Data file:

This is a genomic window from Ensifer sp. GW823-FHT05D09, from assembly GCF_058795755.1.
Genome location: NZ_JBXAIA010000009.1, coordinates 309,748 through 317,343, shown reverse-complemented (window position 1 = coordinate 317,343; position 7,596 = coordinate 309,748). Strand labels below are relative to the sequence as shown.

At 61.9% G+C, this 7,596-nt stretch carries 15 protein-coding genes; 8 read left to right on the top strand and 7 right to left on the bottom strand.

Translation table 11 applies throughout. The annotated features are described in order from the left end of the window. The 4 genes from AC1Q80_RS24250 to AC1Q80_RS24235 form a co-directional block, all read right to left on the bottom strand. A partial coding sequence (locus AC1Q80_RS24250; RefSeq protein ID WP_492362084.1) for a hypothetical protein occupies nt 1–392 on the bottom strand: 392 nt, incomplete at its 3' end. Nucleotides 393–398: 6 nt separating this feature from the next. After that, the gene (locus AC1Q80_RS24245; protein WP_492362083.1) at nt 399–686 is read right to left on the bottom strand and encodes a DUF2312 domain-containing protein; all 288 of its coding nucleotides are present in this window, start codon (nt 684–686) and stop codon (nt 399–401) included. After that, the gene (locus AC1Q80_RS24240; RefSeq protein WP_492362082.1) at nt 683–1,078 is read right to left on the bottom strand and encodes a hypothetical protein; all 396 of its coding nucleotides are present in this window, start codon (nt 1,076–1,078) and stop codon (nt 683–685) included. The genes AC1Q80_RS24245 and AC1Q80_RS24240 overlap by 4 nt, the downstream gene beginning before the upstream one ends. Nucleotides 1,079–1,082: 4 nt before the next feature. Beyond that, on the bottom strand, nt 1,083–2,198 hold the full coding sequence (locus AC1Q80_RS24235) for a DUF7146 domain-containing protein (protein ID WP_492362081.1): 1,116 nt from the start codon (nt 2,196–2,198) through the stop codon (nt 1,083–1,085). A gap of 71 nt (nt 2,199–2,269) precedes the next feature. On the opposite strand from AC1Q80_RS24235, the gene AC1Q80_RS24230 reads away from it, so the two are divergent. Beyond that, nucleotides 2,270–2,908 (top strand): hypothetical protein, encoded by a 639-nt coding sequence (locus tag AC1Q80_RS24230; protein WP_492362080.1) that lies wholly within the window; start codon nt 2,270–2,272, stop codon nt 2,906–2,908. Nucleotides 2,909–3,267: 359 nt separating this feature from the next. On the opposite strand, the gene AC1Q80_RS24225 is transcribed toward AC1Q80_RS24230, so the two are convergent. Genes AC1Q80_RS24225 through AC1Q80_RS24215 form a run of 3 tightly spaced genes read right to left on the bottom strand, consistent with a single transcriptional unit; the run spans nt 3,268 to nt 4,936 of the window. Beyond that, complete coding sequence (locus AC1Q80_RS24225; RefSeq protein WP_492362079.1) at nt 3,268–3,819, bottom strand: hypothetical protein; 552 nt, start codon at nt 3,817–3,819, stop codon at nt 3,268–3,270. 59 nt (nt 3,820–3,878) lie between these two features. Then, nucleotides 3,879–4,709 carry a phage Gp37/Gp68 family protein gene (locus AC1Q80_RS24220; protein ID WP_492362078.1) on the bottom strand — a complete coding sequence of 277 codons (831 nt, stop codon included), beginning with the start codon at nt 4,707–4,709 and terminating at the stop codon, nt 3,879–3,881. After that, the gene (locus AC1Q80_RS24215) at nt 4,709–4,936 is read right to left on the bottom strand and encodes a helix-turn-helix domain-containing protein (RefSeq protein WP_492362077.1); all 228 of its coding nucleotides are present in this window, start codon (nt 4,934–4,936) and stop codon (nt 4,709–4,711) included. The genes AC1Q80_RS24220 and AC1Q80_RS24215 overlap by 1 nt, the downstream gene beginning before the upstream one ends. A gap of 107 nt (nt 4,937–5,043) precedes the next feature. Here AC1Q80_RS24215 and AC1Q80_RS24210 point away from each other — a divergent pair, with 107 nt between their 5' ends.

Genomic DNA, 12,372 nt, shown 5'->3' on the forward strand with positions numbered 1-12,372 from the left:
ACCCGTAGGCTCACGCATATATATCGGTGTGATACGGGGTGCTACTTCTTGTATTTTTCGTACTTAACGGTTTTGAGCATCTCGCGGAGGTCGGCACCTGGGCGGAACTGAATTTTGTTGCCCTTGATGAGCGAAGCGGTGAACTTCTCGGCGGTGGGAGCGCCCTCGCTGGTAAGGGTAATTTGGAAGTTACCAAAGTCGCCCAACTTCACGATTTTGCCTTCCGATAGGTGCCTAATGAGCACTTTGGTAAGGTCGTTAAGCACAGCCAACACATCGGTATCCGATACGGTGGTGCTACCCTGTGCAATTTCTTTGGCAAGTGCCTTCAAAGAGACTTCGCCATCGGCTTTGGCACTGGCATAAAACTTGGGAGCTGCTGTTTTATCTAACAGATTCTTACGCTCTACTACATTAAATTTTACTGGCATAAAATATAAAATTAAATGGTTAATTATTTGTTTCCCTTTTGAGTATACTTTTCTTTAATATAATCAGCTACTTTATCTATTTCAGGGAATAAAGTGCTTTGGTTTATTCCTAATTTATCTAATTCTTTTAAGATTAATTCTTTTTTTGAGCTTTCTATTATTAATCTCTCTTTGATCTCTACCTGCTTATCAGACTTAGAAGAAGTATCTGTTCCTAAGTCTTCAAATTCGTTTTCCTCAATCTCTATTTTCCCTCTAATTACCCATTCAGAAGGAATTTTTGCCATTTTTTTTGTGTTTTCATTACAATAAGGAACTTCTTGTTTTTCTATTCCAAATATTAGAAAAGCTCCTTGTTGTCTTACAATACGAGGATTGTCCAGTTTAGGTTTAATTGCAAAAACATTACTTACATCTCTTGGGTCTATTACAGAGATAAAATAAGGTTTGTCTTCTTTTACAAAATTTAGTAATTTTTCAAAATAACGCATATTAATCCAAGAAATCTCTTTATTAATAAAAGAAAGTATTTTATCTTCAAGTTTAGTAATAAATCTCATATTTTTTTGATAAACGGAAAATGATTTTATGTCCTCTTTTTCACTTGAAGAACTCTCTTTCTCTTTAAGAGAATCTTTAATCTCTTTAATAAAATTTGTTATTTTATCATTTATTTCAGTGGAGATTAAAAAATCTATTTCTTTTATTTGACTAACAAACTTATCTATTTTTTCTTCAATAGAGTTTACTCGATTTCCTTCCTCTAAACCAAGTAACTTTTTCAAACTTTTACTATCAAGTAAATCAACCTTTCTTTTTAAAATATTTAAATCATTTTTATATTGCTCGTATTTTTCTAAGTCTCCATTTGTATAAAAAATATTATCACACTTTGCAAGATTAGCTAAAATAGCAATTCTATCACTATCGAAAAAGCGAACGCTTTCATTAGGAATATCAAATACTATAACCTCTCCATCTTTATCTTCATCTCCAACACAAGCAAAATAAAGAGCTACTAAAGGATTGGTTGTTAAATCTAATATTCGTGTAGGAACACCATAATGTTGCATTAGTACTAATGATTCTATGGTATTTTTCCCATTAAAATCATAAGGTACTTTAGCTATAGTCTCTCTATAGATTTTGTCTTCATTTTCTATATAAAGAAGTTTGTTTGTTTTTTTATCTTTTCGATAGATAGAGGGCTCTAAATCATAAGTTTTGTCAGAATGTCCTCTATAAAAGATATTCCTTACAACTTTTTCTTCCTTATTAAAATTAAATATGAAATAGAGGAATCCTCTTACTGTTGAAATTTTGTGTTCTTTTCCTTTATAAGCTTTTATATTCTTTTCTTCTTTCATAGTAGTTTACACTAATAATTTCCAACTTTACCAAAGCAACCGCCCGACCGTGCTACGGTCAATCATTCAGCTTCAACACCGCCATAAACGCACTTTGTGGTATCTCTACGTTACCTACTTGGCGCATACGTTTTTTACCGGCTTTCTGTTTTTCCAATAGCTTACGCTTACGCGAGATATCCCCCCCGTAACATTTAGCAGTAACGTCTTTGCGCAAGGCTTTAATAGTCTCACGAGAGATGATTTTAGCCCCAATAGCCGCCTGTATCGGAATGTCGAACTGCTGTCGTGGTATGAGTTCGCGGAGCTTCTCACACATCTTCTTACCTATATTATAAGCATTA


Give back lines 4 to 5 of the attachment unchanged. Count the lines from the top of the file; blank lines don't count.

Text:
Translation table 11 applies throughout. The annotated features are described in order from the left end of the window. The 4 genes from AC1Q80_RS24250 to AC1Q80_RS24235 form a co-directional block, all read right to left on the bottom strand. A partial coding sequence (locus AC1Q80_RS24250; RefSeq protein ID WP_492362084.1) for a hypothetical protein occupies nt 1–392 on the bottom strand: 392 nt, incomplete at its 3' end. Nucleotides 393–398: 6 nt separating this feature from the next. After that, the gene (locus AC1Q80_RS24245; protein WP_492362083.1) at nt 399–686 is read right to left on the bottom strand and encodes a DUF2312 domain-containing protein; all 288 of its coding nucleotides are present in this window, start codon (nt 684–686) and stop codon (nt 399–401) included. After that, the gene (locus AC1Q80_RS24240; RefSeq protein WP_492362082.1) at nt 683–1,078 is read right to left on the bottom strand and encodes a hypothetical protein; all 396 of its coding nucleotides are present in this window, start codon (nt 1,076–1,078) and stop codon (nt 683–685) included. The genes AC1Q80_RS24245 and AC1Q80_RS24240 overlap by 4 nt, the downstream gene beginning before the upstream one ends. Nucleotides 1,079–1,082: 4 nt before the next feature. Beyond that, on the bottom strand, nt 1,083–2,198 hold the full coding sequence (locus AC1Q80_RS24235) for a DUF7146 domain-containing protein (protein ID WP_492362081.1): 1,116 nt from the start codon (nt 2,196–2,198) through the stop codon (nt 1,083–1,085). A gap of 71 nt (nt 2,199–2,269) precedes the next feature. On the opposite strand from AC1Q80_RS24235, the gene AC1Q80_RS24230 reads away from it, so the two are divergent. Beyond that, nucleotides 2,270–2,908 (top strand): hypothetical protein, encoded by a 639-nt coding sequence (locus tag AC1Q80_RS24230; protein WP_492362080.1) that lies wholly within the window; start codon nt 2,270–2,272, stop codon nt 2,906–2,908. Nucleotides 2,909–3,267: 359 nt separating this feature from the next. On the opposite strand, the gene AC1Q80_RS24225 is transcribed toward AC1Q80_RS24230, so the two are convergent. Genes AC1Q80_RS24225 through AC1Q80_RS24215 form a run of 3 tightly spaced genes read right to left on the bottom strand, consistent with a single transcriptional unit; the run spans nt 3,268 to nt 4,936 of the window. Beyond that, complete coding sequence (locus AC1Q80_RS24225; RefSeq protein WP_492362079.1) at nt 3,268–3,819, bottom strand: hypothetical protein; 552 nt, start codon at nt 3,817–3,819, stop codon at nt 3,268–3,270. 59 nt (nt 3,820–3,878) lie between these two features. Then, nucleotides 3,879–4,709 carry a phage Gp37/Gp68 family protein gene (locus AC1Q80_RS24220; protein ID WP_492362078.1) on the bottom strand — a complete coding sequence of 277 codons (831 nt, stop codon included), beginning with the start codon at nt 4,707–4,709 and terminating at the stop codon, nt 3,879–3,881. After that, the gene (locus AC1Q80_RS24215) at nt 4,709–4,936 is read right to left on the bottom strand and encodes a helix-turn-helix domain-containing protein (RefSeq protein WP_492362077.1); all 228 of its coding nucleotides are present in this window, start codon (nt 4,934–4,936) and stop codon (nt 4,709–4,711) included. The genes AC1Q80_RS24220 and AC1Q80_RS24215 overlap by 1 nt, the downstream gene beginning before the upstream one ends. A gap of 107 nt (nt 4,937–5,043) precedes the next feature. Here AC1Q80_RS24215 and AC1Q80_RS24210 point away from each other — a divergent pair, with 107 nt between their 5' ends.

Genomic DNA, 12,372 nt, shown 5'->3' on the forward strand with positions numbered 1-12,372 from the left: